Managing buffers/recording audio

Hello all, I’m starting a program that involves, in its basic form, taking in audio from the sound card(line in or mic) and then triggering it. I’m using ofSoundStream to do this. Its pretty skeletal at the moment and based off of the AudioInput/Output examples. I can get it to record and spit back audio but it sounds ‘flickery’ and appears to only come out of the left channel and very slightly slower then the original audio.

I can post specific code/sound samples if necessary/helpful (not at my personal computer at the moment) but I’m basically just taking in audio and putting it into a large vector in the for loop for recording. its akin to:

  
  
storage_for_channel[i + (bufferCounter * buffersize)] = input[i];  
  

It seemed relatively straightforward to do something like this but maybe and then basically in reverse for the output…but maybe I am misunderstanding something.

thanks in advance for any and all help!

hi Benjamin,

i haven’t used the of core audio stuff very much (honestly, i find it difficult to wrap my head around writing ordinary code to make sound, so i use Pd instead!). but i imagine that your problem is buffer underflow: the write buffer is not being written to fast enough, so it’s stuttering. the buffer size used in the examples (256 floats) means that at a framerate of 44.1khz the buffer needs to be filled 44100/256 = about 172 times per second, which is probably four or five times faster than your update()/draw() loop is being called.

another thing to take into consideration is that the sound read/sound write may not be happening in the order that you expect. for example, it’s possible that the audio driver is requesting output buffers in advance, and in chunks, so it might fetch 4 buffers in a row and then wait for a bit and then fetch 3 buffers in a row - it all depends on what else is going on in on your computer. against this, the the sound input might be coming in at a steady rate. this the reason that most audio applications will let you set the number of buffers to use internally: so that you can take it as low as possible (for better latency) without dropping any audio from buffer underruns.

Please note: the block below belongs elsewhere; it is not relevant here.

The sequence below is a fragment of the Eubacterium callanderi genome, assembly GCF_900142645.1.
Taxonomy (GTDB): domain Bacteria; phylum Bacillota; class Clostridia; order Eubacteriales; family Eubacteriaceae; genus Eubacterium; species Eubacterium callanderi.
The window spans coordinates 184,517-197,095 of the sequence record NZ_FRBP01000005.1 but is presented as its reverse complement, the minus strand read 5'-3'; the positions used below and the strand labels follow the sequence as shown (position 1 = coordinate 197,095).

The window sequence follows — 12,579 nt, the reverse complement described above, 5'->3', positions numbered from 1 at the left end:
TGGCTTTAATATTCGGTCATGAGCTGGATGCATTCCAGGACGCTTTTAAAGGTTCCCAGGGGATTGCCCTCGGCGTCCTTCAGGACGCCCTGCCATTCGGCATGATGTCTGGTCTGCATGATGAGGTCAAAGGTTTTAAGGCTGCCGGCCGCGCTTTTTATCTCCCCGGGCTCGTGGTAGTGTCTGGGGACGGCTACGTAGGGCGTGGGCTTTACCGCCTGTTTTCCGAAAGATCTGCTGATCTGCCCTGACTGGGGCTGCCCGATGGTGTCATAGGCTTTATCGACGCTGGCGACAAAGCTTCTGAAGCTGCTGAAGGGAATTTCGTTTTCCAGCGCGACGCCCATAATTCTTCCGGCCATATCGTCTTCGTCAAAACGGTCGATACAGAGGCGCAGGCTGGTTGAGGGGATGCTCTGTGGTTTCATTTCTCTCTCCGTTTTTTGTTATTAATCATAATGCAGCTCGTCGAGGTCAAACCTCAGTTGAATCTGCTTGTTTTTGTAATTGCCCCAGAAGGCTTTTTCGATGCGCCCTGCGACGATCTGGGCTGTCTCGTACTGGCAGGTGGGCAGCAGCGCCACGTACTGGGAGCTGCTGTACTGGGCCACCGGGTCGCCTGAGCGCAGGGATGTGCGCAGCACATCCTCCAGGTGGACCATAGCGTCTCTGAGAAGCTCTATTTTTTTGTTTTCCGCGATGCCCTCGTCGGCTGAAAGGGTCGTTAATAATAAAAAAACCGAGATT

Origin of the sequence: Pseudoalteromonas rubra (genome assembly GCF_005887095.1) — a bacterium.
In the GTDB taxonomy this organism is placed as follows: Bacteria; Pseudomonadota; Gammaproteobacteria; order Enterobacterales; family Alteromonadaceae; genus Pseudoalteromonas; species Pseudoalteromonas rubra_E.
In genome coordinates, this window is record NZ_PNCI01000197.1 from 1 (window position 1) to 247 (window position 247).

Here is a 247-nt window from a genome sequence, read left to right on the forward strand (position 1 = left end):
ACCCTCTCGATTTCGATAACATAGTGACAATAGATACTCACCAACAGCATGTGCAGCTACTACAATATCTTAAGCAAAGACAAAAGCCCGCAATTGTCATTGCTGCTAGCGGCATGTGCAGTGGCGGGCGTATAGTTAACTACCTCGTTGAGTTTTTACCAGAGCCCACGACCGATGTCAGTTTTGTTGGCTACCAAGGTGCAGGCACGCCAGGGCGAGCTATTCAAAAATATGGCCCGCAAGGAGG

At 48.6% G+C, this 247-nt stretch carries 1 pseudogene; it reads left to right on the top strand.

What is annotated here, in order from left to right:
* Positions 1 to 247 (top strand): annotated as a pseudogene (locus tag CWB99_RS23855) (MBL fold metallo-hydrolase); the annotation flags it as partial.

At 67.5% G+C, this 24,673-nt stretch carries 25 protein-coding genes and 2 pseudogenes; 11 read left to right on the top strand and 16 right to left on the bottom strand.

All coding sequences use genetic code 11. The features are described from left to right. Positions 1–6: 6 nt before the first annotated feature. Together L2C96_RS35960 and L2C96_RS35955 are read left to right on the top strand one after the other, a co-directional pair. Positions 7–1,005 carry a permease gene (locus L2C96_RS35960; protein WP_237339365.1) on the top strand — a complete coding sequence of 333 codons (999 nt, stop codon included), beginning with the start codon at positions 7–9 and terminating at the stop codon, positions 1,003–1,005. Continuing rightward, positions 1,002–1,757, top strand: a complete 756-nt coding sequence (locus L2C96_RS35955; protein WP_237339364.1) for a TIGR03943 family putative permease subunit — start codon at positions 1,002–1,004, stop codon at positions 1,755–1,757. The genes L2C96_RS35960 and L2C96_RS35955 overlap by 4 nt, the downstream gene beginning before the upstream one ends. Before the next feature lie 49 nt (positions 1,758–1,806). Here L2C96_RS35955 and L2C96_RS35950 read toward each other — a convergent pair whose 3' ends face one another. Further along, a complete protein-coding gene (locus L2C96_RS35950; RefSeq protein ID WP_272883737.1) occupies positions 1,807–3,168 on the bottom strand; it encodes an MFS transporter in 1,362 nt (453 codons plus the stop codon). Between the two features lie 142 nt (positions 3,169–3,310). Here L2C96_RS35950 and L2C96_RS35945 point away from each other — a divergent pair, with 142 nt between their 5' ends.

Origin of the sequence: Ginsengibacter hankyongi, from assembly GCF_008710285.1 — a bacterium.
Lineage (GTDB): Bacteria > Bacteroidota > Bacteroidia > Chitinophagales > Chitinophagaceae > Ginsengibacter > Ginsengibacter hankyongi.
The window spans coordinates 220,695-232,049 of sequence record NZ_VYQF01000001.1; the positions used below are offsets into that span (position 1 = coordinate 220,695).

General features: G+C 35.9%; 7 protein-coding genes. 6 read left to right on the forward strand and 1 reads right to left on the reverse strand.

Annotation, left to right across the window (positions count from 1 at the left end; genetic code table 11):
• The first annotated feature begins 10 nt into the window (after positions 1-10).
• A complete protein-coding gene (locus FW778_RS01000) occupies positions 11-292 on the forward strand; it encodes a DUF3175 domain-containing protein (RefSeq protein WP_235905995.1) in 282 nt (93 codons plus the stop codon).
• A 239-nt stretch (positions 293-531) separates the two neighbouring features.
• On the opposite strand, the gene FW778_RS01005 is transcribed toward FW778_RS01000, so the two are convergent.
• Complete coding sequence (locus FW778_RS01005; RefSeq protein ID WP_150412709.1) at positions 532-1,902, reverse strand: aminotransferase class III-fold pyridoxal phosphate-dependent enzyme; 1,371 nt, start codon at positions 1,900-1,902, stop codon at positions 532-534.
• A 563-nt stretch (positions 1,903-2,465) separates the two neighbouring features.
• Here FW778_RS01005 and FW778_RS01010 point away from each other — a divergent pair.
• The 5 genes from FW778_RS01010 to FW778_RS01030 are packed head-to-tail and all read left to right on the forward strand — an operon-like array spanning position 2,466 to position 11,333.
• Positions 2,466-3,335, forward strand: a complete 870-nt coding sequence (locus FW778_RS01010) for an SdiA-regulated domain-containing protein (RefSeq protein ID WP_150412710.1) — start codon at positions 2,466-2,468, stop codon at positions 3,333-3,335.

to manage this, i think you’ll need at the very least to be double-buffering the audio a little bit. i’m not sure if this is what you mean when you say (bufferCounter*bufferSize)… in any case, when a new buffer becomes available (audioReceived is called) you fetch the data and stick it on the back end of a queue, and then when audioRequested is called, you dump the data on the front of the queue into the buffer. this will need to be implemented as a ring buffer or at least with some thoughtful memory management to avoid allocating memory and copying bytes too many times.

can you post a small example?